Some of the Hollywood critics voiced concern about Kemp's support for a controversial "religious liberty" measure that Abrams staunchly opposed, as well as claims that Kemp abused his role as secretary of state to suppress votes and boost his campaign for governor.
Several actors used a #BoycottGeorgia hashtag on Twitter, including actress Alyssa Milano — who shot Netflix's "Insatiable" in Atlanta, "West Wing" actor Bradley Whitford, actor Steven Pasquale and Ron Perlman.
“To all my friends who are studio and network executives,” wrote Perlman, a producer and actor, “if you choose to shoot movies and tv in Georgia, don’t bother to call me.”
The film industry has exploded in Georgia since the tax incentives were first signed into law in 2005, turning the state into one of the most popular filming locations in the world and spawning a string of studios, editing hubs and post-production businesses that cater to filmmakers.
Gov. Nathan Deal has jealously guarded the tax credit from any threat from fiscal conservatives who want to weaken the program, which is the most generous in the country in terms of direct payouts in part because it doesn’t cap the incentives.
His office said in August that a record 455 productions were shot in Georgia in the last fiscal year, garnering a record $9.5 billion economic impact and $2.7 billion in direct spending.
The program is so popular, in fact, that Kemp and other leading Republicans all supported the tax credits during the primary earlier this year - even as they called for reviews or the elimination of other tax breaks they described as wasteful spending, something that rarely, if ever, actually happens.
Still, that hasn’t eliminated tension between a largely liberal Hollywood establishment and a Deep South state where Republicans have controlled every statewide office for much of the last decade.
One of the biggest flashpoints is a perennial battle over “religious liberty” legislation that supporters say is needed to provide extra legal protections to the faith-based, but critics call state-sanctioned discrimination.
The governor vetoed the legislation in 2016 amid a swirl of threats from filmmakers and other business titans to leave Georgia, and lawmakers haven't passed the measure since. But Kemp has promised to sign a version of the proposal that mirrors a federal law passed with bipartisan support in 1993.
‘Happy middle ground’
And Republicans have regularly targeted the movie industry on the campaign trail, either to galvanize conservative supporters or blast Democrats for benefiting from celebrity support.
In the Republican runoff, Lt. Gov. Casey Cagle called for a boycott of filmmaker Judd Apatow after he criticized President Donald Trump. That led to a rebuke from Deal, who has appeared at red-carpet events in Atlanta and private gatherings in Hollywood to demonstrate his support for the industry.
“The film industry should be very cautious of trying to tell Georgia what its social policies should be. They will get reactions if they go too far,” Deal said in an interview then. “And likewise, the state of Georgia should be very cautious telling them what their social policies should be. There’s a happy middle ground, and so far we’ve found it.”
And Vice President Mike Pence drew headlines when he declared at a string of campaign stops in Georgia this month that "this ain't Hollywood" as he assailed Abrams' high-profile supporters. That led to snickering from Democrats who noted that, in a way, Georgia was Hollywood.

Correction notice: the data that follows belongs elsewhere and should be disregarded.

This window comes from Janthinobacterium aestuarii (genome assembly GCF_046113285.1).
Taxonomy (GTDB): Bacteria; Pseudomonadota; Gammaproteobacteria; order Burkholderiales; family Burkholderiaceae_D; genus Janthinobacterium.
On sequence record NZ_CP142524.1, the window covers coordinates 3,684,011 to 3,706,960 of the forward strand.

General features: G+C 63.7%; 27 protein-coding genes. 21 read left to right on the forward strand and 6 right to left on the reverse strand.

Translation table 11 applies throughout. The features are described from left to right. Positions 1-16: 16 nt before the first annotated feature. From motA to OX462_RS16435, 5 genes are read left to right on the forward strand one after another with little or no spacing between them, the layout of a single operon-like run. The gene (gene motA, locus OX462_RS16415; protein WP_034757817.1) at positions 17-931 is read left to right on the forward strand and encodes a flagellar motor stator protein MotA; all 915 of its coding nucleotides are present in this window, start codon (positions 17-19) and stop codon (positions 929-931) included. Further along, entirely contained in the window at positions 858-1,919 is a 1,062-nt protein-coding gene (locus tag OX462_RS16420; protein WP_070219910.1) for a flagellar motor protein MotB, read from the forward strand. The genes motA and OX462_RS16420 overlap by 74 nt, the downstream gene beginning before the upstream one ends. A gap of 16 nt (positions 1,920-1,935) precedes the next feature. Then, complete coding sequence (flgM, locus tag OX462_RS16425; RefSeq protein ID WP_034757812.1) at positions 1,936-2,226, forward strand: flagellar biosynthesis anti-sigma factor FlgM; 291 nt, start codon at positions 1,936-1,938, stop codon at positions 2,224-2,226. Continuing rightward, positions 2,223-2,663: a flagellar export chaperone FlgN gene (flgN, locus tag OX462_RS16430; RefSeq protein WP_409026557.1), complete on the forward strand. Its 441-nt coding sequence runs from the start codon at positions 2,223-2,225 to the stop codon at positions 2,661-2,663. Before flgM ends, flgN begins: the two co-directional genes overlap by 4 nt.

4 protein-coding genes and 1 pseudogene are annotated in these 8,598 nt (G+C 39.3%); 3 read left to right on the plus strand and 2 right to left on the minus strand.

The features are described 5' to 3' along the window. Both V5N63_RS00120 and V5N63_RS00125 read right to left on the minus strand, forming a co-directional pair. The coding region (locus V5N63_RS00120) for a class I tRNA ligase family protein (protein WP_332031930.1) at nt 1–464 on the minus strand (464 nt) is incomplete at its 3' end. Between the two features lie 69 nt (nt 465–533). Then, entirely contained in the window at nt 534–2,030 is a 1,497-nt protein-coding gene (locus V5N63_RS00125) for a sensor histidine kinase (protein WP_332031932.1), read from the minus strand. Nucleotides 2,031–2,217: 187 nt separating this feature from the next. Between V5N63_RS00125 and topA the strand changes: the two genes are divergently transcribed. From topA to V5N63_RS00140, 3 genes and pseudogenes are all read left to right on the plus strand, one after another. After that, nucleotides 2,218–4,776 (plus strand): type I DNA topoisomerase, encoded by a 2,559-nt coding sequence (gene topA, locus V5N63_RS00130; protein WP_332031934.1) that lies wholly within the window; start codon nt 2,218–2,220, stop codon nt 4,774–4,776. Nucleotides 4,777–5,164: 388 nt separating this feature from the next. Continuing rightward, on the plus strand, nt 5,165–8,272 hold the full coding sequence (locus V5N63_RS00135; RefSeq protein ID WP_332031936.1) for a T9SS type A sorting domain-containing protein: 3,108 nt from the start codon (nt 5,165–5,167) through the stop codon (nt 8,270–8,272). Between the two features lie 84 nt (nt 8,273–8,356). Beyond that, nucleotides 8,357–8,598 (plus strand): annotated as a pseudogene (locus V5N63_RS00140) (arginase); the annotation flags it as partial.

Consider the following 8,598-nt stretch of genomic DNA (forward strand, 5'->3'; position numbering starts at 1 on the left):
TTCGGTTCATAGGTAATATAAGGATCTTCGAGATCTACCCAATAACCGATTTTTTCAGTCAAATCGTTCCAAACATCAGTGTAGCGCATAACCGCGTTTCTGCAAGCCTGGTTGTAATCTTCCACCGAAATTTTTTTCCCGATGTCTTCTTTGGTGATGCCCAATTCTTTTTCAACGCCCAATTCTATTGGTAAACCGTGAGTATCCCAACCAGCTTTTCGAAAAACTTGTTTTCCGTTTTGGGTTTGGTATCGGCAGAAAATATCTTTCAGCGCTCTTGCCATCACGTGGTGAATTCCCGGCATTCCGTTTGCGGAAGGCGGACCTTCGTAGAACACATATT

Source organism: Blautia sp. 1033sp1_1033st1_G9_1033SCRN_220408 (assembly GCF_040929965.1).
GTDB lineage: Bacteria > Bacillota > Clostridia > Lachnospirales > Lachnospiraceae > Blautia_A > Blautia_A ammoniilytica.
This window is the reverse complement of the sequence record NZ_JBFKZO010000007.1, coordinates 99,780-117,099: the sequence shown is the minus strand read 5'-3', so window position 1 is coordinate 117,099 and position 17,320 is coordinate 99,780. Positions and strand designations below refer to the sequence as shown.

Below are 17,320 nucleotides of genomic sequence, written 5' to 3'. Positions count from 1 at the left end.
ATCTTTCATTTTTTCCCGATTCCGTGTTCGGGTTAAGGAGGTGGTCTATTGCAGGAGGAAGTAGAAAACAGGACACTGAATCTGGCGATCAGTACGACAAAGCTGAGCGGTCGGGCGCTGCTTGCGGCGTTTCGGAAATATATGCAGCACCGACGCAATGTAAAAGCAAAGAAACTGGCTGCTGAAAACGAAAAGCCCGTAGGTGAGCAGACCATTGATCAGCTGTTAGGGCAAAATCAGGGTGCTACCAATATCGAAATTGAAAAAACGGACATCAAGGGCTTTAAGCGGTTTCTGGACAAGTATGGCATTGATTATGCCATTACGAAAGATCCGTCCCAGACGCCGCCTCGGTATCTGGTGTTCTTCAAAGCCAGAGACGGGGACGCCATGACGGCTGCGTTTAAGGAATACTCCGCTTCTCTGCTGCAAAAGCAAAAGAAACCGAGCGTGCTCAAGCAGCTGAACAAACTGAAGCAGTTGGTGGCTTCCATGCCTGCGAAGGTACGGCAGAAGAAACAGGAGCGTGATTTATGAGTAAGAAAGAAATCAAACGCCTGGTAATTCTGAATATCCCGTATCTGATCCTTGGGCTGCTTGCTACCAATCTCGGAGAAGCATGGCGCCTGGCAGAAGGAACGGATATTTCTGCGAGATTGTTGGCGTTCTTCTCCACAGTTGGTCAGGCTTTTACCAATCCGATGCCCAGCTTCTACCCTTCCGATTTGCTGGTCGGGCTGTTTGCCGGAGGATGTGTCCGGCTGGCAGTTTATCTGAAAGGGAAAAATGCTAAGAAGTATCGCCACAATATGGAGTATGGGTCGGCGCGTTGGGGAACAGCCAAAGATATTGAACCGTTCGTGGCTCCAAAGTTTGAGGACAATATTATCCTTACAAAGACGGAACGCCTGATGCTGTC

Abrams, indeed, benefited from tremendous support from celebrities, including mega-fundraisers featuring Atlanta hip-hop legends, a string of campaign stops from Hollywood stars and a mega-watt pre-election visit from media icon Oprah Winfrey.
Abrams received heavy financial backing from filmmakers, directors, producers, actors and actresses, musicians and others in the entertainment industry. She collected more than $4.6 million in contributions of more than $100 from California and New York, the two states that dominate the film, theater, and media industries, according to a review of campaign disclosures.
Among her big donors were filmmakers Steven Spielberg ($6,600) and Tyler Perry ($6,600); Milano ($2,750) and fellow actresses Jada Smith ($10,000), Meryl Streep ($1,000), Tracee Ellis Ross ($5,000), Kate Capshaw Spielberg ($6,600) and Tiffany Haddish ($7,500); and actors Will Ferrell ($6,600), Chris Rock ($5,000) and Ben Affleck ($2,500). She also received donations from John Legend ($2,700), Ludacris ($5,000), Marlon Wayans ($5,000), movie director Rob Reiner ($2,000), director Seith Mann ($6,800) and celebrity couple Danny DeVito and Rhea Perlman ($5,000).
Abrams also received backing from the Georgia Production Partnership ($5,000), the Georgia Screen Entertainment Coalition ($2,500) and the Film Workers PAC ($6,600). The groups also contributed to Kemp’s campaign.
Georgians in the film industry amplified Abrams’ warnings against a boycott. Jacob York, an actor and writer on a program on Atlanta-based Adult Swim, urged Hollywood executives to think about the lives they would affect if they pull the plug on Georgia productions.
“When you say #BoycottGeorgia, you boycott me paying rent,” York wrote on social media. “You boycott raising kids, paying for braces and trying to make a living. All the artists I know in Georgia are mad as hell. But you saying ‘boycott Georgia’ primarily hurts people who already agree with you.”
Staff writer James Salzer contributed to this article.